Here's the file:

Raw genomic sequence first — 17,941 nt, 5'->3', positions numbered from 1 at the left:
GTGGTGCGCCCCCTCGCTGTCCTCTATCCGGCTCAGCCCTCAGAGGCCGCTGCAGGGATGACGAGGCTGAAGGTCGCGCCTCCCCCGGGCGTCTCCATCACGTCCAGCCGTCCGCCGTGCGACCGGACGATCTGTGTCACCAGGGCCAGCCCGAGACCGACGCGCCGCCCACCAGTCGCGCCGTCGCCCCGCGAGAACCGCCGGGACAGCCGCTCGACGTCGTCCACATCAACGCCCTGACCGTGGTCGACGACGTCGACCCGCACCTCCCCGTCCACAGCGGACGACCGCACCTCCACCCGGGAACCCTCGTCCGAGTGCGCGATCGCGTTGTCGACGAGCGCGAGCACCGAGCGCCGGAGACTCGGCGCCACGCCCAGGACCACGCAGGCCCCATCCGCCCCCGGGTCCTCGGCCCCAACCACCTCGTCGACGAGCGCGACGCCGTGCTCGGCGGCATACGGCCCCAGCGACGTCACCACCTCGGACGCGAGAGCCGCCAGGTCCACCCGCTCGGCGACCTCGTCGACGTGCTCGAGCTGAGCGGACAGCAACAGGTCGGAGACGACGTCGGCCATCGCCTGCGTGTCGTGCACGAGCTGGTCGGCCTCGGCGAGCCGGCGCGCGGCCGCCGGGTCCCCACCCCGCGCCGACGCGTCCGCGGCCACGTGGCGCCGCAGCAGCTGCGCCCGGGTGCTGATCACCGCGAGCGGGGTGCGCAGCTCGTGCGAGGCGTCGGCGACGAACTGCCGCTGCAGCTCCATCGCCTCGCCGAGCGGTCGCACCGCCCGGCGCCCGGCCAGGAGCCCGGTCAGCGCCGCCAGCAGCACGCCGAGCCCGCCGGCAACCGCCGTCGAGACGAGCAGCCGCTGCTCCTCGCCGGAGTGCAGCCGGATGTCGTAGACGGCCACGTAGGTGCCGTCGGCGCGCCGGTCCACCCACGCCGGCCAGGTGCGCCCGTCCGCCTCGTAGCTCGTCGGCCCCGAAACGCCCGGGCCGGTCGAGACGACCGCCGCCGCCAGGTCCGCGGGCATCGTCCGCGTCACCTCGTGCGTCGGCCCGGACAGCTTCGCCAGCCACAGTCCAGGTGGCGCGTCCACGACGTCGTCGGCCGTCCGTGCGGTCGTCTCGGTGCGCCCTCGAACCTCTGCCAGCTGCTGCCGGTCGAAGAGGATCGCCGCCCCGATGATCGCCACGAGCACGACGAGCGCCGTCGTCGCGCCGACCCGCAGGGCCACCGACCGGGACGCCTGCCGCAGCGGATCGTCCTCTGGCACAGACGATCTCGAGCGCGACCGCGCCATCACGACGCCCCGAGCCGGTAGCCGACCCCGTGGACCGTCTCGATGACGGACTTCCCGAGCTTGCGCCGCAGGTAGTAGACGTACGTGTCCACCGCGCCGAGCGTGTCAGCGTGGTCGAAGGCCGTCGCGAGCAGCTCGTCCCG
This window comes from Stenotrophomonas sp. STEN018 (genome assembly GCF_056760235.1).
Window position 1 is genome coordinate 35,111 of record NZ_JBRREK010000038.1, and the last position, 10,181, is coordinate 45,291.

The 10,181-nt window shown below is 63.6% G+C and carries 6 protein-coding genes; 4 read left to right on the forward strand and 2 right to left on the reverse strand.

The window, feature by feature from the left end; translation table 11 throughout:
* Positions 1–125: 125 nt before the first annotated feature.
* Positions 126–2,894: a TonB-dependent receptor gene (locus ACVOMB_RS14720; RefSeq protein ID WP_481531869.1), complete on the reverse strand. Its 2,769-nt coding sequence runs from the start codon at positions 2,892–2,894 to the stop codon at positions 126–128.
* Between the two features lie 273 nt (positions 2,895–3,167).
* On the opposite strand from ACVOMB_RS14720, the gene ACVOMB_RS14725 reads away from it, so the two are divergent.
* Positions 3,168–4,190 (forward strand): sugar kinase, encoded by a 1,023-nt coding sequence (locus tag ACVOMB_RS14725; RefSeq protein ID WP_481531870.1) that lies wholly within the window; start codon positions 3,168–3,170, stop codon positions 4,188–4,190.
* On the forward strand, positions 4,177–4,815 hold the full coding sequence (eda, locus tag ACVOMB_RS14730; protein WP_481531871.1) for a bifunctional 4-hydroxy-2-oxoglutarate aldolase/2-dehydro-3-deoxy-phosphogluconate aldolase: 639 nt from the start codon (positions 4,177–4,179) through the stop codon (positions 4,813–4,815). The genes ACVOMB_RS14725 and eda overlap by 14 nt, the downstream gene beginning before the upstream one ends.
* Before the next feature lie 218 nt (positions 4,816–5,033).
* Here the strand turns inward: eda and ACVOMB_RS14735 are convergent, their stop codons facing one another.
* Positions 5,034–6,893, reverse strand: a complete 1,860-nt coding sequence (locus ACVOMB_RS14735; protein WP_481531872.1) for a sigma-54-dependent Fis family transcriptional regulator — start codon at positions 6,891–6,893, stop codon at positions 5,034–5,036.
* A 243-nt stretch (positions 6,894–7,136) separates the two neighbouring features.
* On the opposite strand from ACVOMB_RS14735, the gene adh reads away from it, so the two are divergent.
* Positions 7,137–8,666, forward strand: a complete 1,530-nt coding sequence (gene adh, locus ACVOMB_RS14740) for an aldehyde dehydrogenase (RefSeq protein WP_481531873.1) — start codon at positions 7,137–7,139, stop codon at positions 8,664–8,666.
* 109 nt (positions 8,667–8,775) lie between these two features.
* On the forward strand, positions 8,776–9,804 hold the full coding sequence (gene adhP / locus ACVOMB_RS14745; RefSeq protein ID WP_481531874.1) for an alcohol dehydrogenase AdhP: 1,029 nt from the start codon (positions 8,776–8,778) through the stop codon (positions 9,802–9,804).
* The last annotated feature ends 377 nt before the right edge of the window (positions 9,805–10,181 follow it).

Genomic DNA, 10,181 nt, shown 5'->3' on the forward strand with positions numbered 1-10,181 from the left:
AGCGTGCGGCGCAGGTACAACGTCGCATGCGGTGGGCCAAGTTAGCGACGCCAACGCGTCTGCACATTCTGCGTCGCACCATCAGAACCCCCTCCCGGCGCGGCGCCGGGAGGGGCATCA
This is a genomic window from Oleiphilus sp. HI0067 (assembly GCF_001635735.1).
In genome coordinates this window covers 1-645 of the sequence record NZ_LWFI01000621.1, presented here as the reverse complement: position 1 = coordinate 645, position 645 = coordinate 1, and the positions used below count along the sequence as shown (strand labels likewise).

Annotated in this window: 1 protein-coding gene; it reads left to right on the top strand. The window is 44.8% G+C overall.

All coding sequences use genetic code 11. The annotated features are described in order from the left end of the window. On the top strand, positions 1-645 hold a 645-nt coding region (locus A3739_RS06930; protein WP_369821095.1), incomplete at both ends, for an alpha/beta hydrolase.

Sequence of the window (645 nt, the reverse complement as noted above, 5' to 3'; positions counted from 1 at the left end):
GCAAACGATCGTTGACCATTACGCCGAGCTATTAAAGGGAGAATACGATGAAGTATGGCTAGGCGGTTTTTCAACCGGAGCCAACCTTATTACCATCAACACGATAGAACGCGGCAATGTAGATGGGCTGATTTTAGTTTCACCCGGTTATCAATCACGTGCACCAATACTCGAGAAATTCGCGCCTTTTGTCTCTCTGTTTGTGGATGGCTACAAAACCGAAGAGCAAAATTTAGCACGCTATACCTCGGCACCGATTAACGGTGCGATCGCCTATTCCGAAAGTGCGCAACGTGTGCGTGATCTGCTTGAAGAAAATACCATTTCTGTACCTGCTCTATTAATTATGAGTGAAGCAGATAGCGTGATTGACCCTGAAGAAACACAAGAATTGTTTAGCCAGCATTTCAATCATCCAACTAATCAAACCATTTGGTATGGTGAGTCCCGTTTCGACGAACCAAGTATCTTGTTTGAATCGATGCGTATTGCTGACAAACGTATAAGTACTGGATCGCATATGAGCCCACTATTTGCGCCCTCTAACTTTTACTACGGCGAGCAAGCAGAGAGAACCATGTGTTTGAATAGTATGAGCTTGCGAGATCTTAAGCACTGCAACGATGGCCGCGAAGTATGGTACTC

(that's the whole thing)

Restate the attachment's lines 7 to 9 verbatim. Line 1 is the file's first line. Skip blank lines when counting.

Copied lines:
* Positions 1–125: 125 nt before the first annotated feature.
* Positions 126–2,894: a TonB-dependent receptor gene (locus ACVOMB_RS14720; RefSeq protein ID WP_481531869.1), complete on the reverse strand. Its 2,769-nt coding sequence runs from the start codon at positions 2,892–2,894 to the stop codon at positions 126–128.
* Between the two features lie 273 nt (positions 2,895–3,167).